A new photographic exhibition, on show in UCT's administrative headquarters at Bremner, is glancing back at student protest at the university during apartheid.
The exhibition, titled Redefining Moments: Five Decades of Protest of UCT, features images of students opposing all kinds of issues on campus, ranging from the 1959 Extension of Education Act, to academic freedom and institutional autonomy, and access to higher education.
The exhibition is the second arranged in recent months by the Transformation Office as part of its ongoing programme to spark discussion on transformation at UCT. The first was the highly debated but well-received series of sketches on disabilities by artist Gabriel Clark-Brown.
The choice of Bremner - the exhibition is mounted just outside the Senate Room - as gallery is no coincidence, says Nazeema Mohammed, manager of the Transformation Office. The building's hallowed halls have been the setting for much protest activity over recent decades. Such as when students staged a marathon nine-day sit-in in 1968 to contest Council's decision - after some browbeating from the state - to back out of the appointment of one Archie Mafeje as senior lecturer in the Department of Social Anthropology.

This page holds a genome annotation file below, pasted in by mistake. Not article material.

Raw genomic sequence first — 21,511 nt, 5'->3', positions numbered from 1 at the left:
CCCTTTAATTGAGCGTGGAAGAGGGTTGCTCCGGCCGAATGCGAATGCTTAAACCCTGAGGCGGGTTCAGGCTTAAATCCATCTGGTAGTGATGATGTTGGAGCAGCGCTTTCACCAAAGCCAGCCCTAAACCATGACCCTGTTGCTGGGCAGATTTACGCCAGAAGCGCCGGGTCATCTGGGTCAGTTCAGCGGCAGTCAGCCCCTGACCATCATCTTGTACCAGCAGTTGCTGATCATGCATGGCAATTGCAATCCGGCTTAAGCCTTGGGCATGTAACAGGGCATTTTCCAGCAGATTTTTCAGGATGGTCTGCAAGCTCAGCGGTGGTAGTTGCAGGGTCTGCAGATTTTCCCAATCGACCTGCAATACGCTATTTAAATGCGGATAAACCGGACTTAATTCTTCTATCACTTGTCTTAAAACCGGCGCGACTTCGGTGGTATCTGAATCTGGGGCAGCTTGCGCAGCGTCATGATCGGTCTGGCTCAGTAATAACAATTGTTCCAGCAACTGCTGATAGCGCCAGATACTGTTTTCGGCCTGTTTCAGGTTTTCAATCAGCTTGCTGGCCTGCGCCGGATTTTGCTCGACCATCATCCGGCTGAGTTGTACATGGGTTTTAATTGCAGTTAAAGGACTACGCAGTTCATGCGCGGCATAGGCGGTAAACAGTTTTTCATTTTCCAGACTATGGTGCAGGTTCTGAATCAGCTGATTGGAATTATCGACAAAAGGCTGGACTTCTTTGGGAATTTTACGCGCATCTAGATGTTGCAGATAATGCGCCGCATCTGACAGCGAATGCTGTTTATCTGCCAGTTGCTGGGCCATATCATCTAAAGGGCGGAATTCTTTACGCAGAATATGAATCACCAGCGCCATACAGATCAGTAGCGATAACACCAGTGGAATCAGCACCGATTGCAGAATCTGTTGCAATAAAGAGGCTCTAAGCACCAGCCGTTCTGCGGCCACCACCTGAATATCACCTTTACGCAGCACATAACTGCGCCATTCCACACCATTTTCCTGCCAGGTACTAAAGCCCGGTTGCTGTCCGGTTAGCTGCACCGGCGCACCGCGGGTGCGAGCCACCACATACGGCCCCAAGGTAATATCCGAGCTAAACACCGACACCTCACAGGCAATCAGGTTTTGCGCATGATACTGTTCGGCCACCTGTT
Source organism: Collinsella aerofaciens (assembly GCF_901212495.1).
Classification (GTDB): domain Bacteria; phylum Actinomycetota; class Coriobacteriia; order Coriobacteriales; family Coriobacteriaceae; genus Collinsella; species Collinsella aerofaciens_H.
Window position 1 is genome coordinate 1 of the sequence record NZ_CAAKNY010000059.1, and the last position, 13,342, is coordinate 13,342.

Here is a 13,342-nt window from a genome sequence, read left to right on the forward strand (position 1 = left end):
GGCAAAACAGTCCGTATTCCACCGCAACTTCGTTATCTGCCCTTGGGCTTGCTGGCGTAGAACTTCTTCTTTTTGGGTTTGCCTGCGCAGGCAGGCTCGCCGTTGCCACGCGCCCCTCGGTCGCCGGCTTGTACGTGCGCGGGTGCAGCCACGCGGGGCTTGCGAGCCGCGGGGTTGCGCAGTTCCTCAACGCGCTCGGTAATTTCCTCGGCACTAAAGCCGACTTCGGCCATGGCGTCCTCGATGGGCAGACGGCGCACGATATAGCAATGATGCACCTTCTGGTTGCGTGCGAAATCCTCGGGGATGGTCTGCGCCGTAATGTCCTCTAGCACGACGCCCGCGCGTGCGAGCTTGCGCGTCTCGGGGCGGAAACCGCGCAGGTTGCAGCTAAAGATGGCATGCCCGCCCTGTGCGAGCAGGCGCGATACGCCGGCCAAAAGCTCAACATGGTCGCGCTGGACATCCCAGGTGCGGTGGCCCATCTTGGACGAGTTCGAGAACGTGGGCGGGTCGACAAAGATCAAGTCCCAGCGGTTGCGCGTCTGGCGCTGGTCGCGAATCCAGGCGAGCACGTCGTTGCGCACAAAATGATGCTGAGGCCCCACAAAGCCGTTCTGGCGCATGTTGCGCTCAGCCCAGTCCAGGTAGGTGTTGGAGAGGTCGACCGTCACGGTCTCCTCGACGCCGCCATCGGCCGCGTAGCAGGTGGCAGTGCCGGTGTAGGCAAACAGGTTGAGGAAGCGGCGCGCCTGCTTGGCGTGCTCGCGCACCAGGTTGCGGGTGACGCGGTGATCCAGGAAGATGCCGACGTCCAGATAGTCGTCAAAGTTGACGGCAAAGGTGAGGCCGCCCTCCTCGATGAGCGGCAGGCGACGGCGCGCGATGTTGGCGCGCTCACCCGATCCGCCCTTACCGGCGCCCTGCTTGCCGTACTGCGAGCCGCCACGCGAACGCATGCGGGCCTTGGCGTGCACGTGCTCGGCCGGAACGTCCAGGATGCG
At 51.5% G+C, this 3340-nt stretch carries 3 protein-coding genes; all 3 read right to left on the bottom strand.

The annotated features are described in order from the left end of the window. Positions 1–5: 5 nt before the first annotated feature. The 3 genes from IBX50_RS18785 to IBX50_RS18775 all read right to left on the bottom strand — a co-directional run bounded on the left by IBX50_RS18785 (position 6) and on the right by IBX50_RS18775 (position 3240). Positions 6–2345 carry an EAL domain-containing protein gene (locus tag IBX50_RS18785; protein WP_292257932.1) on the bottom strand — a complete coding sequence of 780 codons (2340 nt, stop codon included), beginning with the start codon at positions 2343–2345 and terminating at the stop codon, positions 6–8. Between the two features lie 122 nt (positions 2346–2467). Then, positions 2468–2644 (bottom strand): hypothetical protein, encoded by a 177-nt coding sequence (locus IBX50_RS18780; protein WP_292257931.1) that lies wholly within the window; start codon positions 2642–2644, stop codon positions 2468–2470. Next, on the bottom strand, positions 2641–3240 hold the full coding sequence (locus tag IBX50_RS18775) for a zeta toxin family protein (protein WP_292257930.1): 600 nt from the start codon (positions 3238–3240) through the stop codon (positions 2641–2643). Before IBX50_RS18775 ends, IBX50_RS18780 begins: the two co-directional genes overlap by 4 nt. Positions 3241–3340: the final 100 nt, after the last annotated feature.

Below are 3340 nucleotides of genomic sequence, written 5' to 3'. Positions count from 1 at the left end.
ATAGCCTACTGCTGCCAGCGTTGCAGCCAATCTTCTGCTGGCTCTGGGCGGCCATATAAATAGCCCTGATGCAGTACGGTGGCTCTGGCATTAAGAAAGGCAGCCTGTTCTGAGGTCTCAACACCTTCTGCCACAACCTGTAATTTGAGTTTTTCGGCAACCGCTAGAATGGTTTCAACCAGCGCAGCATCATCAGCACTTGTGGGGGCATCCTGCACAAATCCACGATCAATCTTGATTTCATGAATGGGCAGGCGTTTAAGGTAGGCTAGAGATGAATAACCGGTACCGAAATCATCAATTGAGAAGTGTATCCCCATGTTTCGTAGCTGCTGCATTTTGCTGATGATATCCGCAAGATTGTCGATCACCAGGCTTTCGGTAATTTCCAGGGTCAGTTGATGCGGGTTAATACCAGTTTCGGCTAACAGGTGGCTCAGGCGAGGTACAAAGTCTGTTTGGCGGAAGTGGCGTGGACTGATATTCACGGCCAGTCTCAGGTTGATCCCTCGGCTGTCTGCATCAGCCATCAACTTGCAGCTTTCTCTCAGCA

"This space here in Bremner is considered a symbolic space," says Mohamed. "It is considered to be the locus of power. To locate discussions on transformation in the Senate Room is symbolic in that it shows that those in power are willing to engage with change."
And there's plenty of reflection in the exhibition.
"This exhibition is an attempt to review those moments in our history that have shaped who we are as an institution," says Mohamed.
The official opening of the exhibition, on August 31, was followed by a discussion chaired by the vice-chancellor, Professor Njabulo Ndebele. Speakers included Mary Simons, senior lecturer in the Department of Political Studies, and Bongani More, former student leader here and currently with the Department of Public Works.
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